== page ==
Belfast Giants use INCISIV's Virtual Reality Technology to Tackle Sport’s Biggest Threat

Saturday, June 4, 2022
James Stafford

The Stena Line Belfast Giants have partnered with Belfast based sports technology company, INCISIV to tackle the issue of concussion head on.

Rarely a week goes by without the topic of sports related concussion making headlines.

A fast, physical, high-impact sport, ice hockey is central to ongoing discussions around efforts required to improve player safety, mitigate the risk of head injuries, and improve treatment, if a concussion occurs.

Belfast Giants players are now benefitting from state-of-the-art virtual reality tech, thanks to Belfast company INCISIV, who have developed a new way of measuring brain function using Virtual Reality (VR) technology.

Concussion is an injury that can be caused by a physical blow to the head but also by rapid accelerations or decelerations that cause the brain to hit against the skull. With players getting bigger, faster and stronger, collisions between players in contact sports can have the same impact as a 40mph crash.


So what does concussion do to the brain? Professor Cathy Craig, a psychologist at Ulster University and CEO of INCISIV explains:Imagine a snow globe, where you can see the object clearly inside. Now imagine that you shake it and it is filled with the snow moving around – that’s a bit what it’s like for your brain when you have a concussion.”

Essentially concussion causes a temporary disruption to the complex communication that exists between the brain and the rest of the body. This makes simple tasks like buttoning a shirt, walking in a straight line, or remembering a short sequence of numbers, difficult. The problem though is these changes to behaviour are often quite difficult to spot.

INCISIV’s new technology aids diagnosis and treatment, as Professor Cathy Craig explains:Every brain injury is like a fingerprint: it’s individual, it’s different. With our VR software we can measure what’s normal for each individual – that means that if they do get an injury, we not only know how much it has affected brain function, but we are also able to help with recovery.”


Steve Thornton, head of hockey for the Belfast Giants says the new partnership is a core part of the team’s player welfare strategy. Commenting on the partnership, he said: “Player welfare and safety is a top priority for the Belfast Giants. Ice Hockey is a physical sport with lots of contact and we want to make sure that we are doing everything we can to protect our players. It’s incredible to be able to access this type of technology to help aid our efforts to keep players safe and it’s even better to have such fast access to this tech, with the INCISIV team based here in Belfast.”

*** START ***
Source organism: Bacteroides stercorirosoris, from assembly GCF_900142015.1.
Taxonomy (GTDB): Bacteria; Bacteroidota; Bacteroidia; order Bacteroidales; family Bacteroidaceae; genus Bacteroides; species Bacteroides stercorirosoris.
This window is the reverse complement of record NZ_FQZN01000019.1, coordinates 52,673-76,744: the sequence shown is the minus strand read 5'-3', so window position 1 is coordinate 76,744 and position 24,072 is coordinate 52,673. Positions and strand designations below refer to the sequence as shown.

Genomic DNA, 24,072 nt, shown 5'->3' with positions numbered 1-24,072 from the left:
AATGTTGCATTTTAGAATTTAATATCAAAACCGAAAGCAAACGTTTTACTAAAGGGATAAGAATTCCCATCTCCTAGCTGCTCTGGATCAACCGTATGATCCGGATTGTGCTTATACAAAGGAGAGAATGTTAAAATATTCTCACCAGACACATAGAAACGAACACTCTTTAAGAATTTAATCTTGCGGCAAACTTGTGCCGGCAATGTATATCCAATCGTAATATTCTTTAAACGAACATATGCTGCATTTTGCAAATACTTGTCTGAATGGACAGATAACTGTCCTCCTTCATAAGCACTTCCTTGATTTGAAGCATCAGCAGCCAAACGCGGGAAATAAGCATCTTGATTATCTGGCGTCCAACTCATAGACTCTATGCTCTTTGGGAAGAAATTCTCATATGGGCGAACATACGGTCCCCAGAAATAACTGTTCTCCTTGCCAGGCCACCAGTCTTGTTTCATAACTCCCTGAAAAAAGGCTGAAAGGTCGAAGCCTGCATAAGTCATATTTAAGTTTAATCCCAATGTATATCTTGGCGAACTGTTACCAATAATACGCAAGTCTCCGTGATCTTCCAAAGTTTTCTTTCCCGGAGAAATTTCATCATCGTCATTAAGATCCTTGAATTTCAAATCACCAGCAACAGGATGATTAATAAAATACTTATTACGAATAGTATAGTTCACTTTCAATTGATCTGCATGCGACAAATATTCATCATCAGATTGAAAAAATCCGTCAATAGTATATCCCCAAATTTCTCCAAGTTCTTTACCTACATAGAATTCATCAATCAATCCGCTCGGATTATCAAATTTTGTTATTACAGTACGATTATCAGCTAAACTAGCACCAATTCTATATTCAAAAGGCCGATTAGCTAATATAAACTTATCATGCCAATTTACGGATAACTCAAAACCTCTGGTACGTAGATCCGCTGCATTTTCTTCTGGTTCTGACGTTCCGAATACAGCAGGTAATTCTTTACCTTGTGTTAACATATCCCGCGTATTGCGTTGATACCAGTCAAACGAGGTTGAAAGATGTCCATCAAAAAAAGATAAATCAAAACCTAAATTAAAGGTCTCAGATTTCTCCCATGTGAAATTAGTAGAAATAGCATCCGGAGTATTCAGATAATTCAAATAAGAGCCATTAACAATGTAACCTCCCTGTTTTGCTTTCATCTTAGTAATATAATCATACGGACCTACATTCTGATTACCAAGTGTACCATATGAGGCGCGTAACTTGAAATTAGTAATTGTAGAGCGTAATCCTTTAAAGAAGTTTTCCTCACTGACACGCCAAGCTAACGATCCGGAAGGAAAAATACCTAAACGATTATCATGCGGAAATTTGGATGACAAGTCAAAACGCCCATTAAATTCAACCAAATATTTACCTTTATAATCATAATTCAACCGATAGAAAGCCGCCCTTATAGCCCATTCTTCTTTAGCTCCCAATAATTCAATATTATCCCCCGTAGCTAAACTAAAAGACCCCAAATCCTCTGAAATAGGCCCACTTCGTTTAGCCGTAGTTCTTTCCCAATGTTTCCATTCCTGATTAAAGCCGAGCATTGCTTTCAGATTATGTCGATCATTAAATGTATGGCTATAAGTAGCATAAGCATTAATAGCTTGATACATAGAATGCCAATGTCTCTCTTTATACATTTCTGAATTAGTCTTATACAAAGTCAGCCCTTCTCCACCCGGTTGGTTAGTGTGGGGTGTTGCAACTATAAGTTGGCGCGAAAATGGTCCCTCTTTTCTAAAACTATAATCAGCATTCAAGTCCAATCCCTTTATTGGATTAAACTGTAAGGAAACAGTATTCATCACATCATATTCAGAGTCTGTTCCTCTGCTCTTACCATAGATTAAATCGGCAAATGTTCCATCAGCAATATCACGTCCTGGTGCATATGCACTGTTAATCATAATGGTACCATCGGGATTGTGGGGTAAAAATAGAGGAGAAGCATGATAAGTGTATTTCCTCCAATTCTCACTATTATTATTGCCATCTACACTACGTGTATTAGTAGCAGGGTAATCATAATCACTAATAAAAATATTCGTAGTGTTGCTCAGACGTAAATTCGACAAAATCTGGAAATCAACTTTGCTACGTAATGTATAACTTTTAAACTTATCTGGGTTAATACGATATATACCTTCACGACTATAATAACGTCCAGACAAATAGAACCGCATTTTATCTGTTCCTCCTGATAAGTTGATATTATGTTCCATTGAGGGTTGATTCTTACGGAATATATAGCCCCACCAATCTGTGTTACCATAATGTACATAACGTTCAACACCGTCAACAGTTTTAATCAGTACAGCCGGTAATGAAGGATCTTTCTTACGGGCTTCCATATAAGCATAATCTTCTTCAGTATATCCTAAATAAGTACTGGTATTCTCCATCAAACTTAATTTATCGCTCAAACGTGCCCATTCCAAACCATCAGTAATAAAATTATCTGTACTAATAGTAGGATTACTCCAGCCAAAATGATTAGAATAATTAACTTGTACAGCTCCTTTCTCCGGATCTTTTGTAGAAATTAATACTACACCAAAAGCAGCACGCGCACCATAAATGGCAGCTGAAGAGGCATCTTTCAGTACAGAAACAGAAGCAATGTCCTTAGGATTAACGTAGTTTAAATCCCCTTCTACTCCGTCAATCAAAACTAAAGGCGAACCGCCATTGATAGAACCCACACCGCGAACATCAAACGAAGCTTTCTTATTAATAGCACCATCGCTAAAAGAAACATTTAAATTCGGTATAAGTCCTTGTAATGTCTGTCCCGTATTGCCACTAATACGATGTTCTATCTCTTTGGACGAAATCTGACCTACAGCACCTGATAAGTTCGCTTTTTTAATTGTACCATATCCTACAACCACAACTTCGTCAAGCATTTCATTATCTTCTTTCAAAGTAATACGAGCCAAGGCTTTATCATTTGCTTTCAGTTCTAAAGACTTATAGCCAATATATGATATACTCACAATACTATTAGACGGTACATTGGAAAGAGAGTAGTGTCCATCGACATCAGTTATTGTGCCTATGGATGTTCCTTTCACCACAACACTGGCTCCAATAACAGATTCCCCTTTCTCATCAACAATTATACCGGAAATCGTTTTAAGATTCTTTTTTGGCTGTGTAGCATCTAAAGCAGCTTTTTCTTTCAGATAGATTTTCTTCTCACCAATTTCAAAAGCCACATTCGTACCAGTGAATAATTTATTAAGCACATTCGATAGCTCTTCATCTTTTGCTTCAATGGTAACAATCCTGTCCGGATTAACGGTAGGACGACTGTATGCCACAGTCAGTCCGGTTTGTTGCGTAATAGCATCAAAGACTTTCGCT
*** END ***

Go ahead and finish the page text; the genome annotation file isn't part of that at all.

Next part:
Belfast Giants’ head of physiotherapy Dr Mark Matthews loves the technology; data highlights any red flags or areas the player needs to work on to return to play safely, meaning he has confidence in decisions to put players back on the ice.

“Most tests we use today are not sensitive enough” explains Matthews. “Clinically I can see subtle deficits and guys report symptoms, but it’s so hard to measure them well and accurately. With this technology we can be more sensitive, accurate and challenge multiple systems at once.”

So, what do the players think? In November last year, Belfast Giants forward Tyler Soy was injured playing against Dundee Stars and was one of several players using the technology to monitor when it was safe for him to return to play. Commenting on his experience, he said:

“I thought it was good, I’ve done these tests a number of times now because of the concussion I had, and I felt like they were really useful and definitely gave me more confidence coming back.”

Head coach Adam Keefe says the technology is an important tool, helping to ensure players don’t return to the ice too early, but also that they perform at their best:

“We certainly don’t want players out there unless they’re 100%,” explains Keefe. “That’s about their safety and health first and foremost but also because we want them to make good decisions on the ice.”


Ice Hockey is just the beginning for INCISIV and its new VR technology. Professor Craig and her team are working closely with rugby, GAA and football teams to make sure that new, innovative VR solutions are available for other sports too. Fill in the contact form below to find out how your organization can use this technology.

June 4, 2022
April 6, 2022

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